A modified transfer device 41' is illustrated in FIG. 5. As far as the transfer device 41' corresponds to the above-described transfer device 41, reference is made to its description. Without a repeated reference, the same reference symbols are used as the basis. The difference consists of the fact that, instead of the parallelogram guide, an auxiliary control arm 91' is provided which, by means of one end, is linked to the hinge unit 53 and, by means of its other end, is linked to a third drive unit 94. This defines a third axis V which is aligned in parallel to the axes V defined by the driving units 77, 78. While the control arms 57, 58 with the common swivel axis are linked to the hinge unit 53, the linking point of the control arm 91' is spaced away therefrom. Thus, as illustrated in FIG. 6, the cross traverse 46 can be swivelled in a defined manner by a corresponding targeted control of the driving units 77, 78, 94.
In FIG. 6, the transfer device 41 is illustrated in three different positions I, II and III (from the right to the left) in which the cross traverse 46 takes up three different positions on the transfer curve K. The pertaining carriage positions of the linear units are also marked I, II, III.
For the targeted rotation of the suction spider 47, in the case of the transfer device 41 according to FIG. 3, a rotary unit can be arranged, instead of the third driving unit 94, on the cross traverse 46 which rotary unit swivels the suction spider 47 in a defined manner with respect to the cross traverse 46. Independently of whether the suction spider 47 is fastened on the cross traverse 46 in a swivellable or non-swivellable manner, coupling units 96 may have the purpose of exchanging the suction spiders 47 during the tool change or for maintenance purposes.
Finally, it is possible to control the right-side and left-side linear drives of the transfer device 41 in different manners, in which case, one additional hinge respectively must be provided, for example, between the bearing units 53, 54 and the cross traverse 46, the hinge axis of the hinge pointing, for example, in the transfer direction T. This permits a tilting of the cross traverse 46 about a longitudinal axis situated in the transfer direction T.
If additional hinges and possibly a length compensation are provided on the cross traverse 46, in the case of a controlling of the right-side and left-side linear units 69, 70; 86, 87 in opposite directions, a swivelling of the cross traverse 46 about a vertical axis can be achieved which further increases the flexibility of the drive. As required, the linear units 69, 70; 86, 87 may also be provided on the tables 7, 8.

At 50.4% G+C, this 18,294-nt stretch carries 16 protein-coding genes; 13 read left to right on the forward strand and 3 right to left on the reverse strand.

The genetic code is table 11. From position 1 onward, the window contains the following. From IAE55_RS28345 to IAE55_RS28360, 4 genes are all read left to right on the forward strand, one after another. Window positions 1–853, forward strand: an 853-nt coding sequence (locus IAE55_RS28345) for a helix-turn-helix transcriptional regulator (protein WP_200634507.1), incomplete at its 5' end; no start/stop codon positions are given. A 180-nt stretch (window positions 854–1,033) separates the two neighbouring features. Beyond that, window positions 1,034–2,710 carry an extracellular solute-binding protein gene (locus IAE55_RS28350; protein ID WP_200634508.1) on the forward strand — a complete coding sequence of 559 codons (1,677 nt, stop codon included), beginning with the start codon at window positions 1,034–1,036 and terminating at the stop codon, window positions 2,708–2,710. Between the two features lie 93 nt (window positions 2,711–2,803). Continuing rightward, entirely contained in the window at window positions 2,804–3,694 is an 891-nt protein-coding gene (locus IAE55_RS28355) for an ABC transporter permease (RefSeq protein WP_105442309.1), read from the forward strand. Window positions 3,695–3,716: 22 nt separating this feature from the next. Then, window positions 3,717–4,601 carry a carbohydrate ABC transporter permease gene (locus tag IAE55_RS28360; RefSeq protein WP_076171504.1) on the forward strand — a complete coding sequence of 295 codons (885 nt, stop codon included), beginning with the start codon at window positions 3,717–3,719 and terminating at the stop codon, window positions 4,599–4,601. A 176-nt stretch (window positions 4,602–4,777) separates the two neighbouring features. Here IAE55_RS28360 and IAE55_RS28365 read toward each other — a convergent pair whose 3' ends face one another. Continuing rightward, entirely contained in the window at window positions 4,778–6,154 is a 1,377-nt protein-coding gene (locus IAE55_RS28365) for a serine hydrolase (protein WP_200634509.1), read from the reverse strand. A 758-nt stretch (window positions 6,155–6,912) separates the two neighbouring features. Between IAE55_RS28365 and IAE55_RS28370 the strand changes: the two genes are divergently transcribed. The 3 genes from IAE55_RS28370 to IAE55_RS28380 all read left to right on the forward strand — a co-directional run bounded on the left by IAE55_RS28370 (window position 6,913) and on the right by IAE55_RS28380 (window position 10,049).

A modified embodiment of the above-described two-axis transfer device is illustrated in FIGS. 7 and 8, in which case, without a repeated description the same reference symbols are used as in the above embodiments. The description applies correspondingly. As a deviation, instead of the auxiliary control arm 91, a toothed belt drive 101 is arranged in or on the control arm 58, which toothed belt drive 101 determines the rotating position of the cross traverse 46. This cross traverse 46 is non-rotatably connected with a toothed belt pulley 102 by way of which a toothed belt 103 is guided. In the case of the carriage 62, the toothed belt 103 is guided by way of a toothed belt pulley 104 which is fixedly connected with the carriage or with an actuating drive. The diameters of the toothed belt pulleys 102, 104 are preferably identical but may also be differ.
Particularly for multistation presses 1, a transfer device 41 is provided which is arranged between two working stations 2, 3. The transfer device 41 has a suction bridge 46, 47 which extends transversely to a transfer direction T and is guided on its ends by means of two control arm gearings 59, 83 synchronously along a given transfer curve K. The control arm gearings 59, 83 are formed by control arms 57, 58; 81, 82 or rods which are connected on the end side with the cross traverse 46 and which on their respective end situated away from the cross traverse 46, are held on preferably vertically aligned linear axles 69, 70; 86, 87, in which case the control arms 57, 81 and 58, 82 each, in pairs, enclose the same angle with one another. By means of the targeted controlling of the linear axles 69, 70; 86, 87, almost arbitrary transfer curves K can be travelled within the scope of the range of the transfer device 41. All linear axles are directly supported on a stationary frame 63, 64 whereby a high stiffness and precision is achieved also at high accelerations.
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|U.S. Classification||72/405.09, 198/621.1, 72/405.1|
|May 1, 1997||AS||Assignment|
Owner name: SCHULER PRESSEN GMBH & CO., GERMANY
Free format text: ASSIGNMENT OF ASSIGNORS INTEREST;ASSIGNORS:HOFELE, HANS;KLEMM, PETER;ELTZE, JUERGEN;AND OTHERS;REEL/FRAME:008497/0184;SIGNING DATES FROM 19970409 TO 19970415
|May 28, 2002||FPAY||Fee payment|
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|May 25, 2010||FPAY||Fee payment|